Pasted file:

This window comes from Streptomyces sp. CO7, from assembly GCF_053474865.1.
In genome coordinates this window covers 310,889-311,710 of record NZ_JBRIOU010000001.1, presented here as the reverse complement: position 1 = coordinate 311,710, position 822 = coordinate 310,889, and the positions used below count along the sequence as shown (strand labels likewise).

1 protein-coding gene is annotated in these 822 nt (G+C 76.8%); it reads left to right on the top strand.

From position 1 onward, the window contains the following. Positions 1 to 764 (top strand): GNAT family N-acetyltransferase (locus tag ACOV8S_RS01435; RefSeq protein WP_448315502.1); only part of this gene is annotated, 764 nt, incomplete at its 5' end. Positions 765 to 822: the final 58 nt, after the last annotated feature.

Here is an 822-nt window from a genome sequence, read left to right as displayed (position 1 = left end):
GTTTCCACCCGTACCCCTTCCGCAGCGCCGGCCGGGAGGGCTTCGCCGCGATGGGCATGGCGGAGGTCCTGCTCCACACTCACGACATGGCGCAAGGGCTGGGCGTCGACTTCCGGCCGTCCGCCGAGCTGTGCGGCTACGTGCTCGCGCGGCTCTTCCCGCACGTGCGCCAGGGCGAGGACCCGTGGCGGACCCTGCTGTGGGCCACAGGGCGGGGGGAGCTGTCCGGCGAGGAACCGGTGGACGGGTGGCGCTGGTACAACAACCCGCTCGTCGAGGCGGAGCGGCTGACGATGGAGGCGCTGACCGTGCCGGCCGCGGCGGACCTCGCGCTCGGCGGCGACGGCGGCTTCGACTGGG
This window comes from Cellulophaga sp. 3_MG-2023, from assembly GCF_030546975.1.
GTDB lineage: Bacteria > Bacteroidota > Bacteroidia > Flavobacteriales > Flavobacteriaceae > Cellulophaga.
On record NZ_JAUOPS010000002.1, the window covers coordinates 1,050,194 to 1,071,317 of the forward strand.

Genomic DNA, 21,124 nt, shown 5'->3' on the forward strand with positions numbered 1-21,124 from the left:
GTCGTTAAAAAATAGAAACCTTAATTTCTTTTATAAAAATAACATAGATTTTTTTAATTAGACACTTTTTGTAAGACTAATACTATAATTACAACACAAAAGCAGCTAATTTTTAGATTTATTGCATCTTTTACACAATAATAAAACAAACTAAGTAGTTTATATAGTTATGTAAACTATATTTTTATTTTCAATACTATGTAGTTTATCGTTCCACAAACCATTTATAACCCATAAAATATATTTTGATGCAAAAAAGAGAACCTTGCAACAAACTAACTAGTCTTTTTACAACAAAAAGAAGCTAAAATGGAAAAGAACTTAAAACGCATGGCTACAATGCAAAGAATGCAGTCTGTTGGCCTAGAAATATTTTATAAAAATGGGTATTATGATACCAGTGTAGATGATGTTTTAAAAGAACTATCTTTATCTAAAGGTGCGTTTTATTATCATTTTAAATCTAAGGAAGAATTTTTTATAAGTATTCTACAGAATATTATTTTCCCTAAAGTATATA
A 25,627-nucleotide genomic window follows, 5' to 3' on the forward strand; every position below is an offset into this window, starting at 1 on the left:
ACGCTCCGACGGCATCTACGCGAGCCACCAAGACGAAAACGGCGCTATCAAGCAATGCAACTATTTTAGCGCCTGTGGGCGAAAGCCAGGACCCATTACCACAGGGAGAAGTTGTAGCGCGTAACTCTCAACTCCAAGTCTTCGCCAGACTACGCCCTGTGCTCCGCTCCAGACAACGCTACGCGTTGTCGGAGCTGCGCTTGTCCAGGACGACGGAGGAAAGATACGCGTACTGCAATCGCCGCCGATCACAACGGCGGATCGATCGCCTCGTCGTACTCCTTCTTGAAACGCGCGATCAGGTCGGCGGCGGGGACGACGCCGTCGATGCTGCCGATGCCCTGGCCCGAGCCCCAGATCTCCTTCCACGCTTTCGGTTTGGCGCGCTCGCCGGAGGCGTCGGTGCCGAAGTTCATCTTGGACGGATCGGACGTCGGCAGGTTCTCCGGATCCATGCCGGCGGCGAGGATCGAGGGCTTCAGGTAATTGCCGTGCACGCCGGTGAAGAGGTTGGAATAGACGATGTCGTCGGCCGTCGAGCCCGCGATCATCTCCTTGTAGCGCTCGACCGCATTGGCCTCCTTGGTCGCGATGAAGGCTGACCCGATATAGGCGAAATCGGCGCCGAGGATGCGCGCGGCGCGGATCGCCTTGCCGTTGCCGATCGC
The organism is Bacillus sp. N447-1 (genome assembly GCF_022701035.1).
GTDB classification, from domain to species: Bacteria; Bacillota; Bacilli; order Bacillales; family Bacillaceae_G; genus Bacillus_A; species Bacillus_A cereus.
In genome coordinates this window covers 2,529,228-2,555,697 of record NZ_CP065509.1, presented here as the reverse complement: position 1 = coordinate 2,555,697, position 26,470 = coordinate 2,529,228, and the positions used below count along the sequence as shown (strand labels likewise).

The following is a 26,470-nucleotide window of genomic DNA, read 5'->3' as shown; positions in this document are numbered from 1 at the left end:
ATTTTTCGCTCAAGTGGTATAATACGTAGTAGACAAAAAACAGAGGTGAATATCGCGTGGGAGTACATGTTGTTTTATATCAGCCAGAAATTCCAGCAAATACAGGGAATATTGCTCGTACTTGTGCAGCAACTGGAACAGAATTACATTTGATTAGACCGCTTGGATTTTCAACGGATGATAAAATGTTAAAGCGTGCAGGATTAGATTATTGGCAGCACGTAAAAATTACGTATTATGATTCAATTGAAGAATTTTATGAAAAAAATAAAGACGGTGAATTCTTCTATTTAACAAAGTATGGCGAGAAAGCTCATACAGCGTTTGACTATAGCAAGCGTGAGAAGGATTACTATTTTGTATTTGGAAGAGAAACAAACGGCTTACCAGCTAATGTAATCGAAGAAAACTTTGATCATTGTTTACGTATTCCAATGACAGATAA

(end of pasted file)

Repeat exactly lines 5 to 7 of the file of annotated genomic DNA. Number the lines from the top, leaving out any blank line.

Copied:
Here is an 822-nt window from a genome sequence, read left to right as displayed (position 1 = left end):
GTTTCCACCCGTACCCCTTCCGCAGCGCCGGCCGGGAGGGCTTCGCCGCGATGGGCATGGCGGAGGTCCTGCTCCACACTCACGACATGGCGCAAGGGCTGGGCGTCGACTTCCGGCCGTCCGCCGAGCTGTGCGGCTACGTGCTCGCGCGGCTCTTCCCGCACGTGCGCCAGGGCGAGGACCCGTGGCGGACCCTGCTGTGGGCCACAGGGCGGGGGGAGCTGTCCGGCGAGGAACCGGTGGACGGGTGGCGCTGGTACAACAACCCGCTCGTCGAGGCGGAGCGGCTGACGATGGAGGCGCTGACCGTGCCGGCCGCGGCGGACCTCGCGCTCGGCGGCGACGGCGGCTTCGACTGGG
This window comes from Cellulophaga sp. 3_MG-2023, from assembly GCF_030546975.1.